- Simple UI
- Large, comfy buttons
- No camera
- Review Price: £59.99
- Clamshell design
- Ultra-simple interface
- 2in 176x220 pixel colour display
- Emergency button
- Large rubberised buttons
We tend to rate phones by features and performance over almost anything else, but not every phone plays that way. The Doro Phone Easy 409s takes the opposite approach. It’s designed to be easy to use above all else, making it a sound choice for technophobes, the elderly or those who just don’t like today’s new-fangled fiddly gadgets.
The Doro 409s is a clamshell phone. They used to be almost as popular as touchscreen phones are now, but for the most part their day has passed. Doro isn’t ready to let this old form factor ride off into the sunset yet though. The inside of the handset is white, with black trimmings in the shape of buttons and the screen surround. The outside reverses this scheme, with white ornamentation on plain black.
Although not exactly a stylish device, it’s one of Doro’s best-looking phones yet. Previous handsets have used a very similar design, but in dumping superfluous bits of colour used before the 409s manages to look respectably tasteful.
The keypad uses a traditional T9-style layout, with large rubberised buttons that positively dwarf the tiny keys used in most small phones available around the same price – £60 on a pre-pay deal. The other key accessibility feature of this phone is the emergency call button on its back. Like the numerical keys, it’s large and rubberised, and is also contoured slightly so your thumb can find it without getting your peepers involved.
The Doro 409s’s conservative design may not scream high-quality craftsmanship, but it’s a well-made phone. A soft-touch finish covers the entire outside of the phone, giving it that comfy – almost cuddly – feel in-hand. The white insides are made of more conventional plastics, but your thumb will almost always be hovering over the high-friction rubber keys of the keypad anyway.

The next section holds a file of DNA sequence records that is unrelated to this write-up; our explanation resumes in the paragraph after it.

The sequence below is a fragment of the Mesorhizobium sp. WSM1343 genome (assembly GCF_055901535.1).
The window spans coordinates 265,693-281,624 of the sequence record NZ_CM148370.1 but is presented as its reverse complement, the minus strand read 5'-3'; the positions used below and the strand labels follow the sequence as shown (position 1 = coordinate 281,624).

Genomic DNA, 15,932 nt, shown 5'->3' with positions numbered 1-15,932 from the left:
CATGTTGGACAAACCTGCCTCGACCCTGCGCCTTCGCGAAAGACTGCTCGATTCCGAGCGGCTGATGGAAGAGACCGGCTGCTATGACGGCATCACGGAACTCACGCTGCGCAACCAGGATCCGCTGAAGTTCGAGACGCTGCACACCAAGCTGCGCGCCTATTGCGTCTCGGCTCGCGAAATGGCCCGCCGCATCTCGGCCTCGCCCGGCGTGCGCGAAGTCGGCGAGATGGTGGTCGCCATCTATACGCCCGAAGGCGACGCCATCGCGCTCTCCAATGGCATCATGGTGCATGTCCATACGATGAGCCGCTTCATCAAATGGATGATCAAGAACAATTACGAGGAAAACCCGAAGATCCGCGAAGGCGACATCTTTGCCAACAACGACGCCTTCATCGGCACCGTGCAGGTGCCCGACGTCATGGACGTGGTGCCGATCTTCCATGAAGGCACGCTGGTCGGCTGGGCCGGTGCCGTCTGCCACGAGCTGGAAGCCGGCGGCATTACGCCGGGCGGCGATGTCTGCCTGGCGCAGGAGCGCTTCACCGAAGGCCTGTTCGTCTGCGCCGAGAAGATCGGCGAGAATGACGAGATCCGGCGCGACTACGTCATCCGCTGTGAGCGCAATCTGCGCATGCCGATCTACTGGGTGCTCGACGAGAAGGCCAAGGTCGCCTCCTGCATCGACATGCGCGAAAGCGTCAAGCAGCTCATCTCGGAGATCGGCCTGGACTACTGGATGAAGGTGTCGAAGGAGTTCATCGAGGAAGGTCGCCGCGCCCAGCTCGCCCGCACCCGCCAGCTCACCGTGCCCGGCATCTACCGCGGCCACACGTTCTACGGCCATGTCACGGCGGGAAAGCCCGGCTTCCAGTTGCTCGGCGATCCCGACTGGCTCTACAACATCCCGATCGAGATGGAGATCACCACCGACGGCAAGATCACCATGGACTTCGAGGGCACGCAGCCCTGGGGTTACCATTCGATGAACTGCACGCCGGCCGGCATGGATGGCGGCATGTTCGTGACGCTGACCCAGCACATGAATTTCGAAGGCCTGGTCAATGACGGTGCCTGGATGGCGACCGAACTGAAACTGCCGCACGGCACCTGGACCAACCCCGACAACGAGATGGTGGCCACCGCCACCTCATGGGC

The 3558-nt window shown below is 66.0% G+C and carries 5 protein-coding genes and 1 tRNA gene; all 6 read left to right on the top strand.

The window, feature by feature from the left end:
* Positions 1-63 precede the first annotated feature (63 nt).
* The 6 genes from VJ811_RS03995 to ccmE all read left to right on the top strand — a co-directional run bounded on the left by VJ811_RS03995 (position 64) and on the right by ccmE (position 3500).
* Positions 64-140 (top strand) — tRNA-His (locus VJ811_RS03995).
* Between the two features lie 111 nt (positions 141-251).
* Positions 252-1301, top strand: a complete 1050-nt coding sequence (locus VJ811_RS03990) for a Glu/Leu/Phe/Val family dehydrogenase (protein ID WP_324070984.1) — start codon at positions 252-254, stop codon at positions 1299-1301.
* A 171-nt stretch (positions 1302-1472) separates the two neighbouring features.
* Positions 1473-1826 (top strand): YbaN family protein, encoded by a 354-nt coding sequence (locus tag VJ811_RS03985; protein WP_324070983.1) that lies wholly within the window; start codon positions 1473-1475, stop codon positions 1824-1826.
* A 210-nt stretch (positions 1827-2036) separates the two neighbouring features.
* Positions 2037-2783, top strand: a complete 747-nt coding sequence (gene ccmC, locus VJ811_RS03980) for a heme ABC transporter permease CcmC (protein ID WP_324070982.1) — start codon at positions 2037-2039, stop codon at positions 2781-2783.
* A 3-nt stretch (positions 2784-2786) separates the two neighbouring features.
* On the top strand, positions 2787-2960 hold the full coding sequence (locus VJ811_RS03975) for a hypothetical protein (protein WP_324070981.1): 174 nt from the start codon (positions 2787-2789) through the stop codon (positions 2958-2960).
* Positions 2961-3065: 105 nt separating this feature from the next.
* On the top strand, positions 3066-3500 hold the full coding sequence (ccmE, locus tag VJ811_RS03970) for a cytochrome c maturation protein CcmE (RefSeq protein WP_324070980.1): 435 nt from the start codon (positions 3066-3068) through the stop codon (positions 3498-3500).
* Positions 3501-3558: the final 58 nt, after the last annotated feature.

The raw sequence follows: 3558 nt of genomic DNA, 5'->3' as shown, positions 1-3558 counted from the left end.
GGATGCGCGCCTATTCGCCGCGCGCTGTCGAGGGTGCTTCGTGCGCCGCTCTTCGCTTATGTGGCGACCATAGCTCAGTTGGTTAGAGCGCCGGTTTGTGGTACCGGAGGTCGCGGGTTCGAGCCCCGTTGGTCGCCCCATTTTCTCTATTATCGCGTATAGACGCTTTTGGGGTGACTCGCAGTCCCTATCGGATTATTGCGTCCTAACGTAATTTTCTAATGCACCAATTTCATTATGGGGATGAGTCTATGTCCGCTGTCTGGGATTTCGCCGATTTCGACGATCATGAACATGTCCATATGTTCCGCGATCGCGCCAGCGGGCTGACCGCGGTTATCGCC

There is one oddity in the build though. Two little rubber buffers sit just above the screen, to soften the impact of the clamshell snapping shut, but they simply pop out if you dig a nail underneath them even slightly. We managed to do this accidentally, leaving the screw underneath completely visible. Function-wise it’s not a tragedy if these rubber blips are lost, but like removing a model’s makeup, it does rather spoil the intended look.
Two little lights sit on the front of the phone, acting as indicators for SMS messages and low battery. They’re much less subtle than you’d find on a similarly-priced phone like the Sony Ericsson Zylo, but then the Doro 409s is all about simple ease of use and intuitiveness – concessions to fashion don’t rank highly here. The keypad lights-up too. The spread of light isn’t even across the keys, but it does the job of making all the internal keys easily visible at night-time.
Features, aside from the basics of texting and call-making, are laid-on thinly. There’s no web browser, no email functionality and no app store. Connectivity is also very limited with no Bluetooth, no GPS and no SD card slots. Volume controls and a 3.5mm headphone jack feature on the phone’s sides but internally everything’s kept conspicuously, deliberately bare-bones.
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